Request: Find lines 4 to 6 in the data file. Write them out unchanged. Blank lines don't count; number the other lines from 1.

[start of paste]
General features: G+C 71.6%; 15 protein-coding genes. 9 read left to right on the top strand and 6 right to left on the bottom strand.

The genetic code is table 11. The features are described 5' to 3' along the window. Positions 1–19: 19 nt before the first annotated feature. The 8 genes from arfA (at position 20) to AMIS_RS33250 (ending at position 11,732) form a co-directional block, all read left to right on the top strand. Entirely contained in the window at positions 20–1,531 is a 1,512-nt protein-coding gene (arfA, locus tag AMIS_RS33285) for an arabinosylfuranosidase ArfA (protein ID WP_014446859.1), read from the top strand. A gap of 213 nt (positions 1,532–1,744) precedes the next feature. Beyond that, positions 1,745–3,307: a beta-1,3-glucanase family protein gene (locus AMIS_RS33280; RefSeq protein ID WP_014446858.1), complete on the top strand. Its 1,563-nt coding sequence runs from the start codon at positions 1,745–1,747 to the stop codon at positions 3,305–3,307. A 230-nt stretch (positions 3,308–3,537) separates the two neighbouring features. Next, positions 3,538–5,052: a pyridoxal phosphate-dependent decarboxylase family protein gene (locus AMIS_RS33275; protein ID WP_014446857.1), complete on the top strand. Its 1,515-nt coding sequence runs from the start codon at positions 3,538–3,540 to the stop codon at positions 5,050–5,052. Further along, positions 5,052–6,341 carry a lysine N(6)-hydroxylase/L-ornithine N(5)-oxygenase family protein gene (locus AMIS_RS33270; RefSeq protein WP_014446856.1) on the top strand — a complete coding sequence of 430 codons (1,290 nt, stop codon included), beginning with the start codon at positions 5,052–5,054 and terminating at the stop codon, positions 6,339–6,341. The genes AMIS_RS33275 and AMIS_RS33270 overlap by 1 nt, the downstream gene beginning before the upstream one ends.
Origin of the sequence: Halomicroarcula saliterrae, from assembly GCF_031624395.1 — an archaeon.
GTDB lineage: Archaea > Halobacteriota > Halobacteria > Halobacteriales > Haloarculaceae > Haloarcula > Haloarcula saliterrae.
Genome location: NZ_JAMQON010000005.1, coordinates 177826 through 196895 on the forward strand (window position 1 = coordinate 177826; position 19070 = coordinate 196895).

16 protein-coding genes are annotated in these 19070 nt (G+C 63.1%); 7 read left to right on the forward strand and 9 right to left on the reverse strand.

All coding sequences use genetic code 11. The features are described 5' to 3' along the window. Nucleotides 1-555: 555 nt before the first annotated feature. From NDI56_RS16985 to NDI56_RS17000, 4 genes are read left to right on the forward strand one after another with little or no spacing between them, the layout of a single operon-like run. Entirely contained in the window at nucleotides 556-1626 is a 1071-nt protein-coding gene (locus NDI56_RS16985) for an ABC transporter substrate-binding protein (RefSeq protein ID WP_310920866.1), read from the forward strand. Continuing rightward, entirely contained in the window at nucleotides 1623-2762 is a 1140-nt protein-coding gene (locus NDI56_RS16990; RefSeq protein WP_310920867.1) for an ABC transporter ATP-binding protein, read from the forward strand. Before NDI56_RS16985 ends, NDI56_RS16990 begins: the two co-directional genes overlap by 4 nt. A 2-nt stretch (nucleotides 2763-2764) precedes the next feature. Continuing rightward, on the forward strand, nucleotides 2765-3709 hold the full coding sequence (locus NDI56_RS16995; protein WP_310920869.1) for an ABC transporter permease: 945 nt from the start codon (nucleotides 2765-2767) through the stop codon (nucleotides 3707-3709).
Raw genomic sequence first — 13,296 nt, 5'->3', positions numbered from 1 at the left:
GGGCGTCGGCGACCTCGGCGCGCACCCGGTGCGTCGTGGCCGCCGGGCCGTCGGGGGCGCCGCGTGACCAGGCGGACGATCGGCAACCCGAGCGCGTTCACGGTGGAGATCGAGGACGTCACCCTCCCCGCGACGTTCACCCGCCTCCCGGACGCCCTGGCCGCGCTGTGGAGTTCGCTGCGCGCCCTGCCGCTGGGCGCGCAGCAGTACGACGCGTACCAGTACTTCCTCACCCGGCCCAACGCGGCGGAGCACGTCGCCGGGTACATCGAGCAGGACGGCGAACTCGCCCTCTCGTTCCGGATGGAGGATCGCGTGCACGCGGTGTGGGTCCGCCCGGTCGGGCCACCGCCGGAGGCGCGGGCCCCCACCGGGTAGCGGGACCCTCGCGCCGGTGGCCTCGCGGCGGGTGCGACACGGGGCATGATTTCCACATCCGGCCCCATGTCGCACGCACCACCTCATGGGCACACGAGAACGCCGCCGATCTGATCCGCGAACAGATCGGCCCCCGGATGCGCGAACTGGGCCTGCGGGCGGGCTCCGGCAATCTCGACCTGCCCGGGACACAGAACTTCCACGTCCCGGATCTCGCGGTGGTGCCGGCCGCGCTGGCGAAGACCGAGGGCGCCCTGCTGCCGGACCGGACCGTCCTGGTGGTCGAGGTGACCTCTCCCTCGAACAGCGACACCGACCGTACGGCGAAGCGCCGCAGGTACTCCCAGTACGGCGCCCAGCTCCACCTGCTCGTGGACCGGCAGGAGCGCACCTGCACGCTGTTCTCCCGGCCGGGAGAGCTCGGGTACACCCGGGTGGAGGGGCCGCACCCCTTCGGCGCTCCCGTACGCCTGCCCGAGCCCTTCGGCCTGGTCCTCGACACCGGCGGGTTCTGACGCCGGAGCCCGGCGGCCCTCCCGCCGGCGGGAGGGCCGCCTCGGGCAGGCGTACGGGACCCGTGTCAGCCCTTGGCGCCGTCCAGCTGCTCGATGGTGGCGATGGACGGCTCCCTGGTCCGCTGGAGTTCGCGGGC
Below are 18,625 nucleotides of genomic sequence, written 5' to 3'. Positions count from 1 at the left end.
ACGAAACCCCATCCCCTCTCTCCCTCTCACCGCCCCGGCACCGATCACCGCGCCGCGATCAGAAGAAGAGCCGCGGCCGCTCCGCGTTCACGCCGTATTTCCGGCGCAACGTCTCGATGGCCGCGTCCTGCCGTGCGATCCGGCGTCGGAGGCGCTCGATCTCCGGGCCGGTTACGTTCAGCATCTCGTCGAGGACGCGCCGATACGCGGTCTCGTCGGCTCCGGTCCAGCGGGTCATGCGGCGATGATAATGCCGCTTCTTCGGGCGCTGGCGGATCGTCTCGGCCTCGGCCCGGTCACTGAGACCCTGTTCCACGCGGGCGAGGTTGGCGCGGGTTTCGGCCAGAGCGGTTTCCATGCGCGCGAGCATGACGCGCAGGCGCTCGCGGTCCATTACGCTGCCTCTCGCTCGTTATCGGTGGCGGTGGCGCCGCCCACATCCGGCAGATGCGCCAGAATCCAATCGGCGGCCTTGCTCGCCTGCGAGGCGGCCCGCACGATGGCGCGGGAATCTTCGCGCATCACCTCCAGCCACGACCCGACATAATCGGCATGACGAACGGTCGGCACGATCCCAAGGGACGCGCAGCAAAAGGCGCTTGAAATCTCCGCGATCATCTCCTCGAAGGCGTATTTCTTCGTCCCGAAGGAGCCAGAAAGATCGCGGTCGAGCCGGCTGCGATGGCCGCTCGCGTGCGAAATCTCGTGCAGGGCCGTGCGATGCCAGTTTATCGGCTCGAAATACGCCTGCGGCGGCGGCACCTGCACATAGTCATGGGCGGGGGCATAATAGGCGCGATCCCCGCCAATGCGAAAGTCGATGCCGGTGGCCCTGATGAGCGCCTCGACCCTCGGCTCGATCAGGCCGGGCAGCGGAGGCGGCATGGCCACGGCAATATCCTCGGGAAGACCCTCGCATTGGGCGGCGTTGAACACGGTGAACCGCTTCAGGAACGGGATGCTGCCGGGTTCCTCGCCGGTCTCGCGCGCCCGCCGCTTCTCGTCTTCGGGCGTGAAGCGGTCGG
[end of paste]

GTDB lineage: Archaea > Halobacteriota > Halobacteria > Halobacteriales > Haloarculaceae > Haloarcula > Haloarcula saliterrae.
Genome location: NZ_JAMQON010000005.1, coordinates 177826 through 196895 on the forward strand (window position 1 = coordinate 177826; position 19070 = coordinate 196895).

16 protein-coding genes are annotated in these 19070 nt (G+C 63.1%); 7 read left to right on the forward strand and 9 right to left on the reverse strand.